How to Find Your Type as an Actor

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Photo Source: Jasmin Garcia-Verdin

Are you new to acting and hearing a lot of “type” talk being tossed around? Ever wonder what that means for you, exactly? You’ve come to the right place! In this guide, we'll break down what an actor’s “type” is, how to hone in on yours, and how to best use that information to book your next gig (and plenty of gigs to come).


What does an actor’s “type” mean?

“Your type is a combination of the five criteria found on any breakdown when a role is being cast: sex, age range, physicality (race or the basics: short, tall, thin, heavy, light, dark), job title (mom, lawyer, cop, spy, teen, criminal), [and] personality trait (quirky, serious, intellectual, sexy, loud, innocent),” writes the Actors’ Market founder and Backstage Expert Gwyn Gillis.

Sure, but why is determining your type so important? Because it’s the kind of knowledge that when applied correctly can get you the job.

“Film and television are visual mediums. When the camera cuts to you, the audience must know exactly [who you are] before you even speak, just by the way you look and how you are dressed,” says The Castable Actor creator and Backstage Expert Tom Burke. “The same is true for a casting director, agent, or manager. They must be able to look at you, your headshot, or your reel, and know exactly who you are and exactly how they can work with you by the physical image you present.”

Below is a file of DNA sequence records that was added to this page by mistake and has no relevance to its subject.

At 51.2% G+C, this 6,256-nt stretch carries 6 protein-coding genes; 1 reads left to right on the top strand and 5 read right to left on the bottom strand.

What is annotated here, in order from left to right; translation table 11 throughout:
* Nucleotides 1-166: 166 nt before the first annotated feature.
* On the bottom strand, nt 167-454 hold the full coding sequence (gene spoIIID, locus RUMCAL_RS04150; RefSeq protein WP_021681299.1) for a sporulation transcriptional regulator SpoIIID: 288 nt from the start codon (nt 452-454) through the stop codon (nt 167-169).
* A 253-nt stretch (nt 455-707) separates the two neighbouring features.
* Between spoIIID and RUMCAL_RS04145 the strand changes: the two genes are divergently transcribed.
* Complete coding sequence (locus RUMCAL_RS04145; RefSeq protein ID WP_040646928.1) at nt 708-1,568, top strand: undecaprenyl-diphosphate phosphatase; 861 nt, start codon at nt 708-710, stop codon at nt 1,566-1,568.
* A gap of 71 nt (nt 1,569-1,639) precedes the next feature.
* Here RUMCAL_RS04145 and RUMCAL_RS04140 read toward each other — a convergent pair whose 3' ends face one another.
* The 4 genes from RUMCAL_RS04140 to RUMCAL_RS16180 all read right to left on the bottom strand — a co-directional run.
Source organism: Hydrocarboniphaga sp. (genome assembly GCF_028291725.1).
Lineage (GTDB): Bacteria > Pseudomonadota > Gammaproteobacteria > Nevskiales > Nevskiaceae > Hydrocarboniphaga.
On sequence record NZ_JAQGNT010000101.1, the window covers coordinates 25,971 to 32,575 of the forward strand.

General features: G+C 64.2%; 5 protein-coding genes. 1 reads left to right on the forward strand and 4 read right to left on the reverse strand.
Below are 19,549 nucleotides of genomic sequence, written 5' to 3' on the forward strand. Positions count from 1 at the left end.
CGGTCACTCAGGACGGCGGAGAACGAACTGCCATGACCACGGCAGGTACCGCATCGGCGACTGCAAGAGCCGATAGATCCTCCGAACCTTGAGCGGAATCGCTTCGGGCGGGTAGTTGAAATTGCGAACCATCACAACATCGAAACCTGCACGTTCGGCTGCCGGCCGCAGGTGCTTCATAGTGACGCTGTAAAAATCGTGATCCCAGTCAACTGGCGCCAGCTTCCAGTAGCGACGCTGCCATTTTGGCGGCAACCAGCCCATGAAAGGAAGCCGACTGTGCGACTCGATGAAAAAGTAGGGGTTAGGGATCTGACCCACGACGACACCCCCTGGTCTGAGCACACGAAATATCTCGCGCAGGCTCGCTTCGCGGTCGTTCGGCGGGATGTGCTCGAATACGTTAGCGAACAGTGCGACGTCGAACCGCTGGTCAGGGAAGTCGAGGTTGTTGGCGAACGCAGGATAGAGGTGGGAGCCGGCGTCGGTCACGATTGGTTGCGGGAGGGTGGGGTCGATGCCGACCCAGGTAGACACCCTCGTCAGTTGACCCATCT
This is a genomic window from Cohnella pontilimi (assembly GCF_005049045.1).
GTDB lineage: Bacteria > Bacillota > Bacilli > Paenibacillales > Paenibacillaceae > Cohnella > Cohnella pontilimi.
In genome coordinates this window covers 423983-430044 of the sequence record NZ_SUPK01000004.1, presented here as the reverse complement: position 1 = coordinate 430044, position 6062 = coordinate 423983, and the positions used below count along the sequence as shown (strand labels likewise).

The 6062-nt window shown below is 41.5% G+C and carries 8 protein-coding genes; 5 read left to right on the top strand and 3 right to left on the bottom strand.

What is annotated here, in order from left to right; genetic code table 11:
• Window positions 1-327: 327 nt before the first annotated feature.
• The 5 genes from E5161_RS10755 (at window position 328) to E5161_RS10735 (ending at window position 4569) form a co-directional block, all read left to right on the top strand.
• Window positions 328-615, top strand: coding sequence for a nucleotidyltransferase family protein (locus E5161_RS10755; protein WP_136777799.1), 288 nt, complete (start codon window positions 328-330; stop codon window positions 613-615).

This doesn’t mean that you have to throw what makes you so particularly you to the cutting room floor—in fact, it’s those notes of individuality that will ultimately book you the job. But acting is a business, and you have to know what you’re selling and where it falls in relation to those selling the same “type” of thing. Sure, Tom Ford and Calvin Klein are two fashion houses—they don’t sell cheeseburgers—but they each are distinct and representative of their own unique brand within that larger umbrella. It’s the same with acting!

Do all actors have a type?

Yes, all actors have a type, even the most versatile of us.

Of course, there’s such a thing as acting against type, and once you reach a certain amount of visibility and credibility in the craft, delineating from your type may well come easier than it does early on your career. But particularly for actors who are just getting started, knowing your type and sticking to it will get you and prospective agents, casting directors, and others on the same page speaking the same language.